A sound post-attack communication plan must describe what happened as honestly and completely as possible. It will explain correction steps taken for all affected parties, and (as soon as possible) what is planned to prevent a recurrence. This is difficult to do in the middle of a crisis, so have a response plan in place. Also have a tested communication system to alert all stakeholders. 

SEE MORE: 

All Hands, on Deck 

A culture of security will help to prevent breaches. It requires input and engagement from IT, HR, marketing, facilities, and anyone else regularly involved in managing your systems. In the event of a breach, you need to be sure all these players (and more) are clearly identified along with their skills, location and availability and are ready to perform critical functions. They shouldn’t be just names on a contact sheet. 

While you can’t control how hackers will try to defeat your technology and deceive your users, you can swing the odds in your favour with fast, effective, coordinated communications before and after the event, to limit the damage and return to a normal state of operations faster.
 

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Jun 19, 2021

AI and the future of global trade

AI
Tradeteq
trade
Finance
Michael Boguslavsky, Head of A...
3 min
Boguslavsky explores AI's potential in trade finance; could it overcome traditional barriers and usher in a new era of financial transformation?

Artificial intelligence (AI) is becoming entrenched in our daily lives, but the technology is still surrounded by misconceptions and skepticism. Ask the public and they may jump to dystopian scenarios where robots have taken over the world.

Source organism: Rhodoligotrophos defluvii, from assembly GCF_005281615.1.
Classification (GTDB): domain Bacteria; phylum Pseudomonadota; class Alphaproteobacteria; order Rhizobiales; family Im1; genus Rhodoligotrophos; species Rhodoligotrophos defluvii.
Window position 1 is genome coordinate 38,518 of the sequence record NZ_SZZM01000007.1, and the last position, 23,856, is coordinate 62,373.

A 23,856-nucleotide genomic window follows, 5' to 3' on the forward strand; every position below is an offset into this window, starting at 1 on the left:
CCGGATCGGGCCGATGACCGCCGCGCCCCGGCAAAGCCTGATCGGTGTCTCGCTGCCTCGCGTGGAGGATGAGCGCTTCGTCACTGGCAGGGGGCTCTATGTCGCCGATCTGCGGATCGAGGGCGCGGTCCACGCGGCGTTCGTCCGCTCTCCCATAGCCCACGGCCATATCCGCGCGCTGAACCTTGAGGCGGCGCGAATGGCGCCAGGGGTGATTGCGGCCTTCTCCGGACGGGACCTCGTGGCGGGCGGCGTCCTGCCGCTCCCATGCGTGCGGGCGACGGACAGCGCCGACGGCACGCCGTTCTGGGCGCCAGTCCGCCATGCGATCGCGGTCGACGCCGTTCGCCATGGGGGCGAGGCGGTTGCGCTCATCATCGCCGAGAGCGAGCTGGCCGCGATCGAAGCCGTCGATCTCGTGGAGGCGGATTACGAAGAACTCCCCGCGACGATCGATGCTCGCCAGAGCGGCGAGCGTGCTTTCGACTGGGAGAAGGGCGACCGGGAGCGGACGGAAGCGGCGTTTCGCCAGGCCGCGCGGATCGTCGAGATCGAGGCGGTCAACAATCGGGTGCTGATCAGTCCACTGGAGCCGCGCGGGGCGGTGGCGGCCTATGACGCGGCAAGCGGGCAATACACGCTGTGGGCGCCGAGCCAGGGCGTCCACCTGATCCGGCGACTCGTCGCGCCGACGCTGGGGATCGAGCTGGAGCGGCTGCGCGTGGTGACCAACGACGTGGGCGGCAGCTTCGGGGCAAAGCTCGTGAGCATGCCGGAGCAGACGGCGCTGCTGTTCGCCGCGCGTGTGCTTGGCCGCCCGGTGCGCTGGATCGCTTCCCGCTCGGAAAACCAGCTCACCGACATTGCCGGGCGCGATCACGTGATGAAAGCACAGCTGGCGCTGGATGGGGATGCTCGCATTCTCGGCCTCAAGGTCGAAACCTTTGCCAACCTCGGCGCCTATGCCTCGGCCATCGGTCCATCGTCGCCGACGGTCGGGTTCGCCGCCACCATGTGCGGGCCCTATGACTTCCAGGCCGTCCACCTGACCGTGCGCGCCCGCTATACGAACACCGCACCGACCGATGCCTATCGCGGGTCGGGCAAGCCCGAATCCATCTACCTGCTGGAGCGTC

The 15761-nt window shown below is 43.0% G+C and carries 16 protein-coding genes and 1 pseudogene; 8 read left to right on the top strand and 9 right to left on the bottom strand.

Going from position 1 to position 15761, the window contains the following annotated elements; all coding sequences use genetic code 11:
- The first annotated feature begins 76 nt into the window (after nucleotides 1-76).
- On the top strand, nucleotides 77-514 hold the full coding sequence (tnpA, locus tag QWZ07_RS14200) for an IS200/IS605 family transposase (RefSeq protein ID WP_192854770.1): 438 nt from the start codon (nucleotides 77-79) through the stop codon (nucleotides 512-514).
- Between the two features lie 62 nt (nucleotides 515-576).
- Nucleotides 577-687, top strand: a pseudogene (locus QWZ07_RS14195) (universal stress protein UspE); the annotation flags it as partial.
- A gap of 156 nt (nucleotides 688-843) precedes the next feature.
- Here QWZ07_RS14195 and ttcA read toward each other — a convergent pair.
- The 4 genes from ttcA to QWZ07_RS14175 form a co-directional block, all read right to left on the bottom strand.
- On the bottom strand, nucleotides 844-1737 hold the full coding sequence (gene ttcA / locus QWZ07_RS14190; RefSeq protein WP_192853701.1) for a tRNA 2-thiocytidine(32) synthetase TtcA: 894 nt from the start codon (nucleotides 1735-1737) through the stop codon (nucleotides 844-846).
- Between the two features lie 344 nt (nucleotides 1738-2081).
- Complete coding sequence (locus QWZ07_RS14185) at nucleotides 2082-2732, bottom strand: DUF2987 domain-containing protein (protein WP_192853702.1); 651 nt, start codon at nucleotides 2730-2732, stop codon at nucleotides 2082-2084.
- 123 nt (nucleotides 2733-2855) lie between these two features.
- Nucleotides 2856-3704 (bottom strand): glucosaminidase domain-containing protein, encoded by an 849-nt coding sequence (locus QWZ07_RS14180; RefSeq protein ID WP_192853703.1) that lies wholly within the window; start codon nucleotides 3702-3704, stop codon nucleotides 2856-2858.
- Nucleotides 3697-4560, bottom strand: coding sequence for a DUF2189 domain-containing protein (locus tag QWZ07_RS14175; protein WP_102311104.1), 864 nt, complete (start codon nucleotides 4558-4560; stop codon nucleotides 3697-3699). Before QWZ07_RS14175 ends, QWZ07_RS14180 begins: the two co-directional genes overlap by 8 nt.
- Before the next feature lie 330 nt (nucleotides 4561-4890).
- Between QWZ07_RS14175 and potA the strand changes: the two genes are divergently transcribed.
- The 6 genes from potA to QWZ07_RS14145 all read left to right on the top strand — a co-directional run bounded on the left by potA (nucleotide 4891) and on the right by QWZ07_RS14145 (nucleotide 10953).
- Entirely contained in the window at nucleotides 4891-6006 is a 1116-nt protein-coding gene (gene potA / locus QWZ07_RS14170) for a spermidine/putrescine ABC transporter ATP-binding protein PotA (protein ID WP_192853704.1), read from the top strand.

While this makes for a good sci-fi blockbuster plot, the reality is different and more benign. Those products that Amazon suggested you buy? AI. That TV series you were recommended to watch on Netflix? AI. That self-driving Tesla car you crave to take for a spin? You guessed it: AI.

There is no single industry that is not being re-shaped by technology. Until recently, however, there was one noteworthy exception: global trade. Fortunately, that is slowly changing.

The mechanism that underpins global trade – trade finance – is an industry that remains largely paper-based and reliant on manual processes. This US$18tn a year industry is now being influenced by a new wave of technological innovation, including AI.

Exploring the potential of AI in Trade Finance

AI refers to the use of computer-aided systems to help people make decisions or make decisions for them. It relies on large volumes of data and models to make sense of information and draw intelligence. 

In trade finance, AI is helpful in analysing quantitative data, and the repetitive nature of trade finance means that there is a lot of non-traditional data at our disposal. 

This means that when trade finance providers need to assess the risks of funding a transaction, AI models can be a very efficient tool for data analysis and reveal intelligence and risks relating to small companies.

AI helps the industry move beyond traditional credit scoring processes, which are often outdated and remain reliant on historical accounting entries – a barrier that prevents small companies from accessing trade finance and has resulted in a $1.5tn global shortfall. 

Overcoming the barriers

AI can tackle this shortfall by creating accurate credit scoring models. This can include a company’s payment history, measure the risks of funding a transaction, identify supply chain risks, and benchmark them against their peer group.

Trade finance providers can use this information to communicate effectively with their SME clients, ultimately helping establish better business relationships.

Towards a technological utopia?

The adoption of AI has the potential to do a lot of good in the industry, and the industry is in the early stages of radical transformation.

Advances are driven by fintechs as well as a willingness to change. The industry is working together to create new infrastructure for distributing trade finance assets to other investors in a transparent, standardised format. 

The creation of infrastructure is possible due to improvements in technology and integrated across the trade ecosystem in cooperation with banks, insurers, and other industry participants. 

It’s collaboration at its best: together, the industry is using technology to re-shape global trade as we know it.

This article was contributed by Michael Boguslavsky, Head of AI at Tradeteq